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It is great that the AMS is able to conduct this competition which values and encourages mathematical talent. While sports are usually celebrated, it is wonderful that students interested in mathematics can also be encouraged. I sincerely hope that many more students gain the opportunity to participate in this competition.


Ken Ono Gives the 2017 Arnold Ross Lecture, Followed by Who Wants to Be a Mathematician

About 150 students and teachers from the Orlando, Florida area saw the 2017 Arnold Ross Lecture by Ken Ono, followed by a victory by Cameron Chang in Who Wants to Be a Mathematician. Descriptions and photos of both events follow, as well as videos from the games, including one of Cameron just after his victory.

Why does Ramanujan, "The Man Who Knew Infinity,’’ matter?, Ken Ono, Emory University

Ken Ono and title slide

Ken Ono gave the audience many reasons to care about Srinivasa Ramanujan (1887-1920), the Indian mathematician who did tremendous work with little formal training. His life story is very touching, his work still yields new insights today--both about the math results themselves and about applications of his discoveries, for example, in signal processing. Ono described Ramanujan's life while sharing clips from the film about Ramanujan, The Man Who Knew Infinity, on which he served as associate producer. Here is an excerpt of the letter that Ramanujan, then a clerk, sent to the English mathematician, G.H. Hardy.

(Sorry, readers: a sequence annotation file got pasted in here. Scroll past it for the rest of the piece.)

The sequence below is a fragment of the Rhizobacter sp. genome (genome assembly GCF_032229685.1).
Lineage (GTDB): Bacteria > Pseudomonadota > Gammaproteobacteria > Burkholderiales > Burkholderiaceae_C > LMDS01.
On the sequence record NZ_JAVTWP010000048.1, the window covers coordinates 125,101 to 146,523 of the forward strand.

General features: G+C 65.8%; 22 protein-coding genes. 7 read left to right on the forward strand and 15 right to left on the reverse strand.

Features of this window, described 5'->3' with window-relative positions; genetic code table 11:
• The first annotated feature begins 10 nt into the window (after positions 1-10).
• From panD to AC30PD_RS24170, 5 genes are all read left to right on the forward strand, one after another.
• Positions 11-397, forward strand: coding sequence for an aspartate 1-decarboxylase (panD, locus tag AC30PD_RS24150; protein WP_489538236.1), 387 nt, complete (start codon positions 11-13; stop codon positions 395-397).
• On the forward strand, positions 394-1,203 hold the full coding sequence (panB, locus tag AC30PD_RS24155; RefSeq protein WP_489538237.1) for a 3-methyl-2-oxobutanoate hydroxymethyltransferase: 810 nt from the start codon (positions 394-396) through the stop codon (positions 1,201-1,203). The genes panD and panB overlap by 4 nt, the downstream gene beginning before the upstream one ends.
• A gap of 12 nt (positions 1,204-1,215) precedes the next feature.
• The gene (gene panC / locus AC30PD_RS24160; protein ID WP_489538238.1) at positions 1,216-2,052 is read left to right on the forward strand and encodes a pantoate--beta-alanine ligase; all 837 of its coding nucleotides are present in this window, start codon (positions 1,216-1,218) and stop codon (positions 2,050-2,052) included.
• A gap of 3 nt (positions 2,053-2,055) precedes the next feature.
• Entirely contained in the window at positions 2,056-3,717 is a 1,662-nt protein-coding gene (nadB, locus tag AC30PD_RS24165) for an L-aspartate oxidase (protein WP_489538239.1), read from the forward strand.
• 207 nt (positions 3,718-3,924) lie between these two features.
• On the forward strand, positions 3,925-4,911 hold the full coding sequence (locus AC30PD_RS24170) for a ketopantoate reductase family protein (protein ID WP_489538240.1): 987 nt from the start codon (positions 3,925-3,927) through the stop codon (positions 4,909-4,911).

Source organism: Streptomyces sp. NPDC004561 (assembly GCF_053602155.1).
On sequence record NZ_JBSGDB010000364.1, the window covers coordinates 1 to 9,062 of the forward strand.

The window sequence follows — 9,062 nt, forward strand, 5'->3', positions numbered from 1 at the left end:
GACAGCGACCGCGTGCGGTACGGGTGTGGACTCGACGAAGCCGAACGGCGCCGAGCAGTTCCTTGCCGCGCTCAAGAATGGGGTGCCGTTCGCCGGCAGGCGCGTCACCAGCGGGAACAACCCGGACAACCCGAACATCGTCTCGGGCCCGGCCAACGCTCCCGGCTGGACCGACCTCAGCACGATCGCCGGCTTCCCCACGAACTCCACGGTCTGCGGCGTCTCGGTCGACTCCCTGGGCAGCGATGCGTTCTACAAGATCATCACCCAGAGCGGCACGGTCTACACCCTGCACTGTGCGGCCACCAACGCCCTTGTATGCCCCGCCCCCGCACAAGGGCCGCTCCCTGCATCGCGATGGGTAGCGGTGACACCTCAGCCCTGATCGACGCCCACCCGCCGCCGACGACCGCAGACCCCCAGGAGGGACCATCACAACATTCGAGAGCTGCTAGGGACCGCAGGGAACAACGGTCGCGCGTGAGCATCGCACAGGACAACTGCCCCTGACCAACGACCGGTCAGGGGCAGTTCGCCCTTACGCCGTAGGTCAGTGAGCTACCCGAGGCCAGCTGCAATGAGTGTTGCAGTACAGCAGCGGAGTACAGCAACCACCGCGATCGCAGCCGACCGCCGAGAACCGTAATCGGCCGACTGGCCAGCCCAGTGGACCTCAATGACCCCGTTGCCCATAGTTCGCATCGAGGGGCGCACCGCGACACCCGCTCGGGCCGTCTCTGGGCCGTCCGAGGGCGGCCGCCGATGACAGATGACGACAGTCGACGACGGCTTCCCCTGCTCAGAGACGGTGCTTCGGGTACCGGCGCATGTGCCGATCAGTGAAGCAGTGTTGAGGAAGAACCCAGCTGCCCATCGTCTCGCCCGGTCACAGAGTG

Excerpt from Ramanujan's letter

The clips showed

  • Ramanujan explaining to his future wife what mathematics meant to him,
  • Hardy (in England) reading a letter that Ramanujan sent him, which eventually led Hardy to invite Ramanujan to come to England,
  • Hardy wondering if his colleague, John Littlewood, had written the letter as a hoax, and questioning Littlewood about the letter, and
  • Ramanujan and Hardy at the University of Cambridge clashing over their different approaches to math but then understanding one another and establishing a deep connection.

Left: Ken Ono with Dev Patel, who played Ramanujan, on the set of the film. Right: A scene in Hardy's office, in which he and Ramanujan discuss their different mathematical styles.

Ono explained some of Ramanujan's results--continued fractions and partitions--and also talked about Ono's and his father's personal connection with Ramanujan, which formed part of Ono's book, My Search for Ramanujan: How I Learned to Count. Near the end of his talk he gave a synopsis of Ramanujan's life:

Synopsis of Ramanujan

After the lecture, the audience got to munch on some mathematical cookies furnished by the AMS.

Above photos: Pam Catron, College Counselor - Windermere Preparatory School.

Who Wants to Be a Mathematician

Contestants, Ken, and Eduardo

Left to right: Eduardo Teixeira, winner of the 2017 ICTP Ramanujan Prize, Sandy Xia, Cypress Creek High School, Esha Ranade, Orlando Science Schools, Cameron Chang, Lake Highland Preparatory School, Franklin Estein, Windermere Preparatory School, Ross Fasone, Hagerty High School, ZeZhong Yang, Lake Mary Preparatory School, Justin Wurst, Boone High School, Joseph Thompson, Windermere High School, and Ken Ono.